I thought about it.
Open the door and I would be safe.
Falling asleep with screaming beneath me.
The resonating voice worming its way into my brain.
The witnessing walls.
The toys shrinking in the corner of a room.
School felt like a liberation, like peace, almost.
The thought of it at least, the movement.
I couldn’t erase his voice, the terror, from my memory.
The southern waves would come in, intrude and crash against my barriers.
He would flood my body.
These accelerating steps, the anticipation of sheer violence.
I’m lying on the floor,
My heart in the open,
I never used to hide anything.
Except myself, perhaps.
The neighbours’ faces stuck to the curtains and edges of windows.
On the hunt for nighttime phantoms like me.
Their noses close to my skin.
Smelling the trap that I was in.
And I could feel their eyes all over me and
Their tactless gratitude from afar that
It happened to me, he happened to me, not to them,
I was examined, discovered, exploited and let go.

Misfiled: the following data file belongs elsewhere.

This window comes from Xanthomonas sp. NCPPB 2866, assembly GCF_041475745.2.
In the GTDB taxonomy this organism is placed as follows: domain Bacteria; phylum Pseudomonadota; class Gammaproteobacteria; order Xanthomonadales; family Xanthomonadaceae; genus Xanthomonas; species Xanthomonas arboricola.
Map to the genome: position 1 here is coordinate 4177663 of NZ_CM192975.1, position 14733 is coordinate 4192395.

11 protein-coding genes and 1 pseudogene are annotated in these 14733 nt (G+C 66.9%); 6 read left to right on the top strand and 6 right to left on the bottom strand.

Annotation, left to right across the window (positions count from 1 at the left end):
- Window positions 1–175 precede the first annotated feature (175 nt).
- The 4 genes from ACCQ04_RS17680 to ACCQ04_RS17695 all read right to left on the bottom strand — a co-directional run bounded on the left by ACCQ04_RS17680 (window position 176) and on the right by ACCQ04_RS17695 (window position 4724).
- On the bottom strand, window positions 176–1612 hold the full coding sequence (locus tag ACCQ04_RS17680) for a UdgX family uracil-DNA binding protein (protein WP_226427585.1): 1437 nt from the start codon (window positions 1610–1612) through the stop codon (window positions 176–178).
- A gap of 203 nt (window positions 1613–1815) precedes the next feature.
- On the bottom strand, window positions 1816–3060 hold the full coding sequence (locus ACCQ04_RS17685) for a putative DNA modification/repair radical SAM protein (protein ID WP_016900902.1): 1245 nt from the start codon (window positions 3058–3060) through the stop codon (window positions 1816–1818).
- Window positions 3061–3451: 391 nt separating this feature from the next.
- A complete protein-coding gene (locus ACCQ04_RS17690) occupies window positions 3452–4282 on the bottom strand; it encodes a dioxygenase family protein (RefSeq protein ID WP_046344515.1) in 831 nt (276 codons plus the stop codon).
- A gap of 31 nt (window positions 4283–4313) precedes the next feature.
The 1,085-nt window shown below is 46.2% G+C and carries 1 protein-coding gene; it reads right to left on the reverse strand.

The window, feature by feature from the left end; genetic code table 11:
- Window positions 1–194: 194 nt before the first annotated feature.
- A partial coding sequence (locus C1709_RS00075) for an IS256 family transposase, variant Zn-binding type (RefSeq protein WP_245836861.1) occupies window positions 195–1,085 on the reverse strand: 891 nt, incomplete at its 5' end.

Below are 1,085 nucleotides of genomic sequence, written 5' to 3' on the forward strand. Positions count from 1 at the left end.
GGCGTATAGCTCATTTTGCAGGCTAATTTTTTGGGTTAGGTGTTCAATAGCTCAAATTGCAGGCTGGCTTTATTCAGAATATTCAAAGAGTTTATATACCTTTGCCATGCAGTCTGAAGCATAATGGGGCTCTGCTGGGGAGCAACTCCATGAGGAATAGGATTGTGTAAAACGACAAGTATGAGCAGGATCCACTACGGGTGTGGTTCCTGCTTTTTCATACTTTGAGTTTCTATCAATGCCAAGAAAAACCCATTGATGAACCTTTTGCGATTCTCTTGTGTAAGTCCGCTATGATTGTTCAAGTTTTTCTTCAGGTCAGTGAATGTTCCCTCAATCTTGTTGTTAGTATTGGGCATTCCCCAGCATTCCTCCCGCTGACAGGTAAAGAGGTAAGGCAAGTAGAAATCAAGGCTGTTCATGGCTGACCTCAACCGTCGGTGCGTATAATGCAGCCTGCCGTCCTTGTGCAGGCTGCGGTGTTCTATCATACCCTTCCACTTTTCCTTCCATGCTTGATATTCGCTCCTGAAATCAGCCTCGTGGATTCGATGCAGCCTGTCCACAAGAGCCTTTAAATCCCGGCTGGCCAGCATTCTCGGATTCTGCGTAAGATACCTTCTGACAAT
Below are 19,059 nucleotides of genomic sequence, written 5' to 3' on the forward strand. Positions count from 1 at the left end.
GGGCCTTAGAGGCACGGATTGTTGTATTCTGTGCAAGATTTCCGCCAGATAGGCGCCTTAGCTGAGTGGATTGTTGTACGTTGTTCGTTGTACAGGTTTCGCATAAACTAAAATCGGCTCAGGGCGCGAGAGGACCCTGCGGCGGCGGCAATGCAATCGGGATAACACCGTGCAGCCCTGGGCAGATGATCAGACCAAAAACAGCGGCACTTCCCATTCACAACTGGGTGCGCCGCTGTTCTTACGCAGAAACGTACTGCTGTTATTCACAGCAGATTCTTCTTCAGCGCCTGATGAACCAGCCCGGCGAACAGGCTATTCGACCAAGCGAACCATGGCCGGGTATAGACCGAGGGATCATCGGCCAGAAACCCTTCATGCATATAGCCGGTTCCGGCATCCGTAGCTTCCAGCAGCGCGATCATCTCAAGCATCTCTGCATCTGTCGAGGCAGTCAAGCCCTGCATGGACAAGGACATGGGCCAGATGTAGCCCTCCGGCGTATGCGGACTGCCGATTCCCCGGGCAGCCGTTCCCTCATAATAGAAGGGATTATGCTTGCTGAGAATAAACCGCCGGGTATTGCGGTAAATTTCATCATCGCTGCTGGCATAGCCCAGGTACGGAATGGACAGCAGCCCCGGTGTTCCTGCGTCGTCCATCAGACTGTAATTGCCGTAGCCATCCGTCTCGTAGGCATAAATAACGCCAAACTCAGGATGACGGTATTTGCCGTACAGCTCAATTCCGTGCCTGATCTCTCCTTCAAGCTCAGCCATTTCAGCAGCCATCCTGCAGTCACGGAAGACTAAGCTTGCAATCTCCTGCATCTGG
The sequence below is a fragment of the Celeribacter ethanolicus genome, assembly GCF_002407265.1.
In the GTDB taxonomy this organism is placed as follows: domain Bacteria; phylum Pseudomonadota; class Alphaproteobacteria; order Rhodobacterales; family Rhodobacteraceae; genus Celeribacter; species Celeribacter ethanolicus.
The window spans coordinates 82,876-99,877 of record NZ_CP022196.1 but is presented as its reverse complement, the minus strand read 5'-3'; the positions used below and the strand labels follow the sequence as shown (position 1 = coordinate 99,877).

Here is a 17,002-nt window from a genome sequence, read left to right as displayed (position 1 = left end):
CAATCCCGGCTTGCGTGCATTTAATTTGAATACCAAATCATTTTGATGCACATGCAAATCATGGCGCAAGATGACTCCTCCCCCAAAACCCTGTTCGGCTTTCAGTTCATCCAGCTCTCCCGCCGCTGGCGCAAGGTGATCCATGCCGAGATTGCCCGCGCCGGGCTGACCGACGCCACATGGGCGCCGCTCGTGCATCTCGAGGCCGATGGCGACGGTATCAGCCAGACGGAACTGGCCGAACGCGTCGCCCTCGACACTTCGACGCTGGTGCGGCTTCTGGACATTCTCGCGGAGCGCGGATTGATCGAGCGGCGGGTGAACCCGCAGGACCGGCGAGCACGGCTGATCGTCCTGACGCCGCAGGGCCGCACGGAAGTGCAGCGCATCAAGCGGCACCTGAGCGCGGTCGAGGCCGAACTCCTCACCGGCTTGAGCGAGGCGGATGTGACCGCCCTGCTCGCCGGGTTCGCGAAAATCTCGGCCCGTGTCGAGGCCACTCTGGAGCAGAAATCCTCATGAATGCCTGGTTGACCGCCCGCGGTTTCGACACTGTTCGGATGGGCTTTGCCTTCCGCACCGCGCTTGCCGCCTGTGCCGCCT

I grew up with arias of violence in my mind.
With threats and sacrifices and guilt, left and right.
These are not my feelings,
They don’t belong to me,
They were branded on my skin.
So that I would never be without them,
Shed them, hoping that they would define me forever, as well.
Hoping to reduce the original burden and sensation, split it, share it, imprint it.
Is my only option to deprive them of their meaning, symbolism and associations?
Shove them back into your yammering face?
Into a past that I cannot change, a child that I cannot save?
I’ll use your feelings for my recreation, not self-destruction.
“Face of a Girl” by Kuroda Seiki (1866-1924)